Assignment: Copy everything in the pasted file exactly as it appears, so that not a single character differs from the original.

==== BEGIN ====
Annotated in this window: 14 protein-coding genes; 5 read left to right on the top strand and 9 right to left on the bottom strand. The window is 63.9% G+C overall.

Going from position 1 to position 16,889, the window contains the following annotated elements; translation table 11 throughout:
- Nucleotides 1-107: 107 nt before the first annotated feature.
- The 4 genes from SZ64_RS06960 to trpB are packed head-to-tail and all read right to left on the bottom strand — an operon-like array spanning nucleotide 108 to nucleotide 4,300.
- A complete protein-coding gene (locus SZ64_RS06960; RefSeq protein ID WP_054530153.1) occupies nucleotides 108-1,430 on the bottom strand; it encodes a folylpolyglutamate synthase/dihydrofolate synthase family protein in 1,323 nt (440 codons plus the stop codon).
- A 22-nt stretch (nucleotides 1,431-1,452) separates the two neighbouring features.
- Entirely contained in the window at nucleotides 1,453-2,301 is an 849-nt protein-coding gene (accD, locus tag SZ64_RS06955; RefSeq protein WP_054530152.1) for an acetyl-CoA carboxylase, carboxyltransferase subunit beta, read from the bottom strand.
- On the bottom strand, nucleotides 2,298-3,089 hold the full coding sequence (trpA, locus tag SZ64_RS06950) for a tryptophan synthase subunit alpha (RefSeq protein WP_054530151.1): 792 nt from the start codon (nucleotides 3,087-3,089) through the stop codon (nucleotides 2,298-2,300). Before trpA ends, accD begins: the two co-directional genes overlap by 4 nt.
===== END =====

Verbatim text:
Annotated in this window: 14 protein-coding genes; 5 read left to right on the top strand and 9 right to left on the bottom strand. The window is 63.9% G+C overall.

Going from position 1 to position 16,889, the window contains the following annotated elements; translation table 11 throughout:
- Nucleotides 1-107: 107 nt before the first annotated feature.
- The 4 genes from SZ64_RS06960 to trpB are packed head-to-tail and all read right to left on the bottom strand — an operon-like array spanning nucleotide 108 to nucleotide 4,300.
- A complete protein-coding gene (locus SZ64_RS06960; RefSeq protein ID WP_054530153.1) occupies nucleotides 108-1,430 on the bottom strand; it encodes a folylpolyglutamate synthase/dihydrofolate synthase family protein in 1,323 nt (440 codons plus the stop codon).
- A 22-nt stretch (nucleotides 1,431-1,452) separates the two neighbouring features.
- Entirely contained in the window at nucleotides 1,453-2,301 is an 849-nt protein-coding gene (accD, locus tag SZ64_RS06955; RefSeq protein WP_054530152.1) for an acetyl-CoA carboxylase, carboxyltransferase subunit beta, read from the bottom strand.
- On the bottom strand, nucleotides 2,298-3,089 hold the full coding sequence (trpA, locus tag SZ64_RS06950) for a tryptophan synthase subunit alpha (RefSeq protein WP_054530151.1): 792 nt from the start codon (nucleotides 3,087-3,089) through the stop codon (nucleotides 2,298-2,300). Before trpA ends, accD begins: the two co-directional genes overlap by 4 nt.